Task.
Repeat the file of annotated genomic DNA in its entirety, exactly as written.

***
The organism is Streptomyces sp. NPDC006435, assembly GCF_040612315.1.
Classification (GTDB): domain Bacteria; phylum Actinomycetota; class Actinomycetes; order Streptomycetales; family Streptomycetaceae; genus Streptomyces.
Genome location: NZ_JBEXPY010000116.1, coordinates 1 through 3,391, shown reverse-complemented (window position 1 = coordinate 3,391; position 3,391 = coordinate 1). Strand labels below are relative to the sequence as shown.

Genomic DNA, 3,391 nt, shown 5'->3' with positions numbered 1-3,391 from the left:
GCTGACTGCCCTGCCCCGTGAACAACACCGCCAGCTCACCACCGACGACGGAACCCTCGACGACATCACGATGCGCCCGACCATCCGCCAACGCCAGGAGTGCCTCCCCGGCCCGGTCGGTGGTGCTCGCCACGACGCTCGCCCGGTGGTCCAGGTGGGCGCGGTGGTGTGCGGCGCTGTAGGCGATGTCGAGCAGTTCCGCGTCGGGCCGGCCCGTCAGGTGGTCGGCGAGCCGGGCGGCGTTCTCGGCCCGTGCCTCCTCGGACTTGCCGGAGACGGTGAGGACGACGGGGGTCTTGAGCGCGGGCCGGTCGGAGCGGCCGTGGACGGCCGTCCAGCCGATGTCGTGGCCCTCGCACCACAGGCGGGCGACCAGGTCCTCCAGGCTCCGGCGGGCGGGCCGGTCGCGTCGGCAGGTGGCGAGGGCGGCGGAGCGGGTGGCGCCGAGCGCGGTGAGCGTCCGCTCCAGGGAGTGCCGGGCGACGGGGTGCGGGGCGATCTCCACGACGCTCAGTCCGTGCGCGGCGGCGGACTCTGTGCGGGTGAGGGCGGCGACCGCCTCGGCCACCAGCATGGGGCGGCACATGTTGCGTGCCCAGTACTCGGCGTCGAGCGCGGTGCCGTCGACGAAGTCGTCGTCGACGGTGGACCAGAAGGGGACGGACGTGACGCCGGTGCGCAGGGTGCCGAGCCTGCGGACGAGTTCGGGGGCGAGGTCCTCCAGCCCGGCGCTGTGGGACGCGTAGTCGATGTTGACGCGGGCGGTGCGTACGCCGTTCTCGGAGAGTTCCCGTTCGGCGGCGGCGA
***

The organism is Streptomyces sp. NPDC006435, assembly GCF_040612315.1.
Classification (GTDB): domain Bacteria; phylum Actinomycetota; class Actinomycetes; order Streptomycetales; family Streptomycetaceae; genus Streptomyces.
Genome location: NZ_JBEXPY010000116.1, coordinates 1 through 3,391, shown reverse-complemented (window position 1 = coordinate 3,391; position 3,391 = coordinate 1). Strand labels below are relative to the sequence as shown.

Genomic DNA, 3,391 nt, shown 5'->3' with positions numbered 1-3,391 from the left:
GCTGACTGCCCTGCCCCGTGAACAACACCGCCAGCTCACCACCGACGACGGAACCCTCGACGACATCACGATGCGCCCGACCATCCGCCAACGCCAGGAGTGCCTCCCCGGCCCGGTCGGTGGTGCTCGCCACGACGCTCGCCCGGTGGTCCAGGTGGGCGCGGTGGTGTGCGGCGCTGTAGGCGATGTCGAGCAGTTCCGCGTCGGGCCGGCCCGTCAGGTGGTCGGCGAGCCGGGCGGCGTTCTCGGCCCGTGCCTCCTCGGACTTGCCGGAGACGGTGAGGACGACGGGGGTCTTGAGCGCGGGCCGGTCGGAGCGGCCGTGGACGGCCGTCCAGCCGATGTCGTGGCCCTCGCACCACAGGCGGGCGACCAGGTCCTCCAGGCTCCGGCGGGCGGGCCGGTCGCGTCGGCAGGTGGCGAGGGCGGCGGAGCGGGTGGCGCCGAGCGCGGTGAGCGTCCGCTCCAGGGAGTGCCGGGCGACGGGGTGCGGGGCGATCTCCACGACGCTCAGTCCGTGCGCGGCGGCGGACTCTGTGCGGGTGAGGGCGGCGACCGCCTCGGCCACCAGCATGGGGCGGCACATGTTGCGTGCCCAGTACTCGGCGTCGAGCGCGGTGCCGTCGACGAAGTCGTCGTCGACGGTGGACCAGAAGGGGACGGACGTGACGCCGGTGCGCAGGGTGCCGAGCCTGCGGACGAGTTCGGGGGCGAGGTCCTCCAGCCCGGCGCTGTGGGACGCGTAGTCGATGTTGACGCGGGCGGTGCGTACGCCGTTCTCGGAGAGTTCCCGTTCGGCGGCGGCGA